Loot box spending is associated with problem gambling but not mental wellbeing

Etchells, P.J, Morgan, A.L and Quintana, D.S (2022) 'Loot box spending is associated with problem gambling but not mental wellbeing.' Royal Society Open Science, 9 (8). e220111. ISSN 2054-5703

14891.pdf - Published Version
CC BY 4.0.

Download (803kB) | Preview
Official URL: https://doi.org/10.1098/rsos.220111


There are emerging concerns that loot boxes—digital video game items that can be purchased for a chance at randomized rewards—are associated with problematic gambling behaviours and, in turn, are potentially harmful. Current research suggests consistent correlations between loot box spending (LS) and problematic gambling symptomology; however, little research has looked at relationships with mental wellbeing. Here, we used a Bayesian hypothesis testing framework to assess the relative strength of evidence for relationships between LS, excessive gaming, problem gambling, mental wellbeing and psychological distress. Two thousand seven hundred twenty-eight participants who reported playing games containing loot box mechanics in the past month answered a survey assessing the above measures, as well as other forms of digital spending. The results showed extremely strong evidence for a positive correlation between LS and problem gambling; however, there was no evidence to suggest relationships between such spending and mental wellbeing or psychological distress. Exploratory results suggested that individuals who spend money on loot boxes also spend more across a range of digital purchases generally. The findings highlight an urgent need to understand what constitutes harm when considering LS effects and provide further context for discussions regarding how best to regulate such mechanisms.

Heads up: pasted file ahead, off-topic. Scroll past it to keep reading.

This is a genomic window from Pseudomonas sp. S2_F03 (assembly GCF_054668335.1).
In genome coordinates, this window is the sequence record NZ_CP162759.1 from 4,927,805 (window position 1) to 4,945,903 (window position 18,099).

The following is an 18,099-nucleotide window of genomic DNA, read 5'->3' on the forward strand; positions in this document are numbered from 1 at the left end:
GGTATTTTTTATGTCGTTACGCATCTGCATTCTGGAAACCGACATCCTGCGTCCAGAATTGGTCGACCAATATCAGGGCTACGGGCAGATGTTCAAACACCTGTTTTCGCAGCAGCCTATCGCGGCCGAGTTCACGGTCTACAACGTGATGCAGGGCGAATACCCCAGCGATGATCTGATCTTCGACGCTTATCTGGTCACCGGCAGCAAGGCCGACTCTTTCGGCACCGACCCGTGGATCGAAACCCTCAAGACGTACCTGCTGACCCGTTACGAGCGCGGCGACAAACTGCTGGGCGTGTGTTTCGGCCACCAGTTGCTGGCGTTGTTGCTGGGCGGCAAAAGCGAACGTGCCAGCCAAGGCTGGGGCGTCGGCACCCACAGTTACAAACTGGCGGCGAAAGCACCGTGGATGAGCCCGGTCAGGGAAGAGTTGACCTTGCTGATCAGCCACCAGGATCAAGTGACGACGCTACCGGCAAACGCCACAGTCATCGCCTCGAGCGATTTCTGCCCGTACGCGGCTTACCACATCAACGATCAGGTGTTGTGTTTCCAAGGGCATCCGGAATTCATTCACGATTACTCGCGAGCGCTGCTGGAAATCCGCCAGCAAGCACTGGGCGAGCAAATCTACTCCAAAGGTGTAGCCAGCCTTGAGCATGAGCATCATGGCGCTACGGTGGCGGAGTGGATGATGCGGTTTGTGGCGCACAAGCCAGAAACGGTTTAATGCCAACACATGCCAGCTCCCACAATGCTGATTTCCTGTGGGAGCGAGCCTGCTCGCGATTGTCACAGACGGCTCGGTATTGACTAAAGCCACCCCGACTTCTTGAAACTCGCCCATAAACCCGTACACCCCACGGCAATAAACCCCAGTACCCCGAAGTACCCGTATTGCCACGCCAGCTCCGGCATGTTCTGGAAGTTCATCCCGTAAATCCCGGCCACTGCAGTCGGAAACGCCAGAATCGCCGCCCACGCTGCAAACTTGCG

Item Type: Article
UN SDGs: Goal 3: Good Health and Well-Being
Keywords: mental health, gambling, video games, loot boxes
Subjects: B Philosophy. Psychology. Religion > BF Psychology
Divisions: School of Sciences
Research Centres and Groups: Psychology Research Centre for Health and Cognition
Identification Number: https://doi.org/10.1098/rsos.220111
Related URLs:
Date Deposited: 01 Aug 2022 10:17
Last Modified: 19 Aug 2022 19:23
URI / Page ID: https://researchspace.bathspa.ac.uk/id/eprint/14891
Request a change to this item or report an issue Request a change to this item or report an issue
Update item (repository staff only) Update item (repository staff only)